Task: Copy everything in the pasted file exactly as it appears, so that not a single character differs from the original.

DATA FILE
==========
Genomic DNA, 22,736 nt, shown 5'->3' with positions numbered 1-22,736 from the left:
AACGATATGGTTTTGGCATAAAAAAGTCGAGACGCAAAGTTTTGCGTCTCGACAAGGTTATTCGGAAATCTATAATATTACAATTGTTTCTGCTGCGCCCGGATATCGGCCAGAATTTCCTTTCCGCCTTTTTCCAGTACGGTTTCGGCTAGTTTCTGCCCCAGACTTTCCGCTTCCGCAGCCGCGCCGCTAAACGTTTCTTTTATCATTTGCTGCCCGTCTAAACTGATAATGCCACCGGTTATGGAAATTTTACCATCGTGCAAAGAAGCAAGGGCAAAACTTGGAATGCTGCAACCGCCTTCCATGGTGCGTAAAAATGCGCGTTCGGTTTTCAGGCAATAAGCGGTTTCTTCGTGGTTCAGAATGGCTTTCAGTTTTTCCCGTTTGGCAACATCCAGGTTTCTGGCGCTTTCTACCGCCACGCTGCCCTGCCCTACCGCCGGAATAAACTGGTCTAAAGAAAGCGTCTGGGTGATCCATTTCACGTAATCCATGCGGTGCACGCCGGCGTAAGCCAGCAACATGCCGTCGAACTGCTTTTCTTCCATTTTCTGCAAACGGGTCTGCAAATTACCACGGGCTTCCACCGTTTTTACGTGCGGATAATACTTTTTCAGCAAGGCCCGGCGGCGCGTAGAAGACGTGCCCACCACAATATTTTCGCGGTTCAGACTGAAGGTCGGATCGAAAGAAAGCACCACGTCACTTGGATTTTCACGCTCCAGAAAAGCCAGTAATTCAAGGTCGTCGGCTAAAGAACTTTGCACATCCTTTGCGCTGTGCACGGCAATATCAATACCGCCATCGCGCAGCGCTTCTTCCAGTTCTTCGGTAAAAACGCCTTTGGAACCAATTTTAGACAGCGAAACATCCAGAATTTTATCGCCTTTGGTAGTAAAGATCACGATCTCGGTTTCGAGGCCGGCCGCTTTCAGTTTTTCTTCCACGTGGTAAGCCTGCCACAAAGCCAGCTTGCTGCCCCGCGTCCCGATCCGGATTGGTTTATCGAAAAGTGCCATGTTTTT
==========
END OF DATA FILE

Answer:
Genomic DNA, 22,736 nt, shown 5'->3' with positions numbered 1-22,736 from the left:
AACGATATGGTTTTGGCATAAAAAAGTCGAGACGCAAAGTTTTGCGTCTCGACAAGGTTATTCGGAAATCTATAATATTACAATTGTTTCTGCTGCGCCCGGATATCGGCCAGAATTTCCTTTCCGCCTTTTTCCAGTACGGTTTCGGCTAGTTTCTGCCCCAGACTTTCCGCTTCCGCAGCCGCGCCGCTAAACGTTTCTTTTATCATTTGCTGCCCGTCTAAACTGATAATGCCACCGGTTATGGAAATTTTACCATCGTGCAAAGAAGCAAGGGCAAAACTTGGAATGCTGCAACCGCCTTCCATGGTGCGTAAAAATGCGCGTTCGGTTTTCAGGCAATAAGCGGTTTCTTCGTGGTTCAGAATGGCTTTCAGTTTTTCCCGTTTGGCAACATCCAGGTTTCTGGCGCTTTCTACCGCCACGCTGCCCTGCCCTACCGCCGGAATAAACTGGTCTAAAGAAAGCGTCTGGGTGATCCATTTCACGTAATCCATGCGGTGCACGCCGGCGTAAGCCAGCAACATGCCGTCGAACTGCTTTTCTTCCATTTTCTGCAAACGGGTCTGCAAATTACCACGGGCTTCCACCGTTTTTACGTGCGGATAATACTTTTTCAGCAAGGCCCGGCGGCGCGTAGAAGACGTGCCCACCACAATATTTTCGCGGTTCAGACTGAAGGTCGGATCGAAAGAAAGCACCACGTCACTTGGATTTTCACGCTCCAGAAAAGCCAGTAATTCAAGGTCGTCGGCTAAAGAACTTTGCACATCCTTTGCGCTGTGCACGGCAATATCAATACCGCCATCGCGCAGCGCTTCTTCCAGTTCTTCGGTAAAAACGCCTTTGGAACCAATTTTAGACAGCGAAACATCCAGAATTTTATCGCCTTTGGTAGTAAAGATCACGATCTCGGTTTCGAGGCCGGCCGCTTTCAGTTTTTCTTCCACGTGGTAAGCCTGCCACAAAGCCAGCTTGCTGCCCCGCGTCCCGATCCGGATTGGTTTATCGAAAAGTGCCATGTTTTT